The League

THE QUESTION

How can the NFL reduce helmet-to-helmet hits?

What should the NFL do to curb the frequency of the violent helmet-to-helmet hits that too often result in concussions and other serious injuries?

Posted by Matt Brooks on October 19, 2010 12:00 AM
FROM THE PANEL

Undetectable damage

For every concussion diagnosed, further undetected brain damage is likely done. The NFL must enforce suspensions to discourage head hunting and the use of helmets as weapons by defensive players.

Posted by Richard Boadu & Claude Clayborne, on October 19, 2010 10:44 AM

Use your head?

The NFL must set its policy on helmet-to-helmet hits with consideration to all lower levels of football where players are taught to emulate the physical play of professional stars.

Posted by Dr. Mark Adickes, on October 19, 2010 8:52 AM

Changing a defender's mindset

Rodney and James Harrison made it clear that some defenders are looking to hurt players with every hit. The only way to change that mentality is to actually enforce ejections and suspensions.

Posted by Joe Baker, on October 19, 2010 8:40 AM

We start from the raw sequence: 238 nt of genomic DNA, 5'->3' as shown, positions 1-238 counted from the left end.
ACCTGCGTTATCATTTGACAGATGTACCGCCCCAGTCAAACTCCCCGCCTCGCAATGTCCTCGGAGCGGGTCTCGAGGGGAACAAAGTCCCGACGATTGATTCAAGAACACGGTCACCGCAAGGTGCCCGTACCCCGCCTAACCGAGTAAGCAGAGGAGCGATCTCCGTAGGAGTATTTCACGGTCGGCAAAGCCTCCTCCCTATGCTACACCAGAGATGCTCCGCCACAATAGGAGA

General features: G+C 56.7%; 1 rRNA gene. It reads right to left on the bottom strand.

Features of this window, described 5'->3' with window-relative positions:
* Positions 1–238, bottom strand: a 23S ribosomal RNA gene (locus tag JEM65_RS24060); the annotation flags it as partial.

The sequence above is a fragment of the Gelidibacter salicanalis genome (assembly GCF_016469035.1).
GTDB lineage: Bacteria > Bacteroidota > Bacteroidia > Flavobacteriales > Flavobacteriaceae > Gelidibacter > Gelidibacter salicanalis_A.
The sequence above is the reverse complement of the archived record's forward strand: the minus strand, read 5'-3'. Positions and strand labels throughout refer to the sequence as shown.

What should the NFL do to reduce helmet-to-helmet hits?

What should the NFL do to limit the helmet-to-helmet hits that so often cause concussions and other serious injuries?

Posted by Reader Poll, on October 19, 2010 1:00 AM

Waiting on technology to catch up

Players are instructed and encouraged to make big hits, and a fine likely won't discourage them from doing so.

Posted by Anthony Stalter, on October 19, 2010 12:56 AM

More to be done

The NFL is paying greater attention to the serious health risks of concussions, but a simple rule change without more medical restrictions on a player's ability to return to the field following a concussion won't cut it.

Posted by Dr. Matthew Prowler, on October 19, 2010 12:30 AM

Head to head combat

The NFL is taking head injuries seriously and game suspensions should help limit helmet-to-helmet hits, but re-teaching tackling techniques to better protect players may be worth exploring as well.

Posted by Dawn Knight, on October 19, 2010 12:15 AM

A violent, dangerous game

Football is a violent and dangerous game, and at some point there's not much else the NFL can do to prevent head injuries.

Posted by Jason Brewer, on October 19, 2010 12:10 AM

Teaching "toughness"

Football players are taught from a young age that the game is about punishing and intimidating your opponent. Until that fundamental teaching changes, no amount of punishment will reverse the trend of dangerous hits to the head.

Posted by Dave Goldberg, on October 19, 2010 12:00 AM

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